In the Office
8. Building Cameras
Hackers with camera access are far more dangerous than the average Peeping Tom. With control over security and surveillance cameras, hackers can literally look over people’s shoulders at computer screens in order to learn passwords, access sensitive information, view credentials, and even swap in fake footage to cover up a crime.
9. Office Printers
Though printers used to be hard-wired to the source sending them documents, today the majority of printers are internet-connected and allow printing tasks to be sent from any device as long as it’s on the same network.
Unfortunately, researchers have shown that most of these wireless printers can be hacked in a surprising number of ways. Hackers can deny print service, set the machine permanently in offline mode, manipulate other people’s print jobs, and even cause physical damage that will destroy the printer.
Perhaps most unsettling, hackers can actually access copies of the print jobs that have been passed through the printer, allowing them to view sensitive documents, blueprints, credentials, and other potentially dangerous information.
10. Heat and Electricity Systems
Programs that allow people to remotely control their heating, cooling, and electricity systems require them to be connected to the internet — and therefore, make them vulnerable to hackers. With access to heat and electricity systems, hackers could cut power to a hospital, shut off lights at an airport, deprive a city of heat in a cold snap, and more.
These systems can also serve as entry points for hackers to gain access to a company’s larger networks — in fact, the infamous Target hack that resulted in the theft of 40 million people’s credit and debit card information was traced back to a breach in the company’s HVAC system.
11. Security Systems
Even if a building’s security system is secure, all it takes is one individual camera, smart lock, or security tool that’s missing the latest software upgrade to allow hackers a point of entry from which they can access almost every internet-connected device in the building’s network.
And even at Home
12. Baby Monitors
Many modern baby monitors utilize Internet capabilities to allow parents to view audio and video streams from their phones and even talk to their baby through the device from afar. However, this has led to a number of baby monitor hacks, in which attackers will make threats to families via the devices.
Other devices that monitor babies’ heart rates and movements and trigger an alarm if the child is too still can be hacked, allowing attackers to harass families by needlessly triggering alarms.
13. Smart TVs
Smart televisions — those that are connected to the internet in order to offer built-in Netflix, Hulu, and other apps — are vulnerable to attacks that allow hackers to remotely assume control of the device. Hackers can turn smart TVs on or off, change the channels, turn up the volume, and even play adult content from apps like YouTube.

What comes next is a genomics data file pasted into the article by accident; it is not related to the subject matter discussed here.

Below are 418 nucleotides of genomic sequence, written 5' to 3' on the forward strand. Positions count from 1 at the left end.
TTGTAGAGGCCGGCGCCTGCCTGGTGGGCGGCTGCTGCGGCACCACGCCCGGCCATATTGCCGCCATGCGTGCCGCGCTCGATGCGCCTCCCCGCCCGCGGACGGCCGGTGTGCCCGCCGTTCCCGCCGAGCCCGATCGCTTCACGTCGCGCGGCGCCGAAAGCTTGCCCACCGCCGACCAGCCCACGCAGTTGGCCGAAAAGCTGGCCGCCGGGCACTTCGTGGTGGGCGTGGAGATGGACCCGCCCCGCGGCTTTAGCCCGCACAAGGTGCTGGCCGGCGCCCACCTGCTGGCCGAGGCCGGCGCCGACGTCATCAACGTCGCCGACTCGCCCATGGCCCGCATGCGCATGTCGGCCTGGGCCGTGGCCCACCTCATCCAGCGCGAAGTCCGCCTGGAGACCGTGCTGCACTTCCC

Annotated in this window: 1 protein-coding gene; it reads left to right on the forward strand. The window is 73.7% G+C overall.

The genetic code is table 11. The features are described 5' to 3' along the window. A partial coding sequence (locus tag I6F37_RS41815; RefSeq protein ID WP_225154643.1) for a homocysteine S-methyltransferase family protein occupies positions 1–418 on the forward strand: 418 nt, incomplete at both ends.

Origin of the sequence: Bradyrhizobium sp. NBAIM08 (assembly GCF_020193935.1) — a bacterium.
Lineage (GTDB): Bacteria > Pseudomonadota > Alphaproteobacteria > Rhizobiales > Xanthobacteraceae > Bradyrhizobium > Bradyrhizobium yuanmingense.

Those smart TVs that have cameras can also be used to spy on the household, even if the TV looks like it’s been turned off.
14. Smart Coffee Machines
Smart coffee machines make it possible to start brewing a pot of coffee before leaving your bed since you can control the device from your phone. However, they can also be hacked, allowing attackers to do things like turning it on while the owner is not home and cause the burner to overheat, potentially causing a fire.
15. Smart Refrigerators
Internet-connected refrigerators are designed to allow users to manage their meal planning by syncing the fridge directly to their Google calendar. However, this means that hackers that gain access to the fridge itself also gain access to the individual’s calendar.
In other words, a hacked refrigerator can give up more than just grocery expiration dates — it can also give hackers access to users’ Gmail, Google Drive, and any sensitive information stored there.
How to Protect Yourself
There are a few key defenses you can employ to protect yourself against most IoT hacks. If you can register your device with the manufacturer, make sure you do so — this will put you on the mailing list that companies use when they roll out security upgrades after they become aware of a new hack their product might be vulnerable to.
Then, make sure you stay up-to-date on all of these patches and install them as soon as they’re released. Most hackers find their targets using a platform called Shodan, which is a search engine that returns lists of IoT-connected devices in a particular area.
Hackers will search for the type of device they’re targeting and look for any that haven’t upgraded their security recently — if you frequently install security patches, you’re unlikely to appear on the list of vulnerable devices the hackers will target.
Finally, any equipment that you don’t use frequently, consider renting on a case-by-case basis instead. Each internet-connected item that resides on your worksite or in your warehouse is a potential point of entry for a hacker to access your entire network. By limiting the number of machines you own, you lower the possible points of entry hackers can use and make yourself and your firm more secure.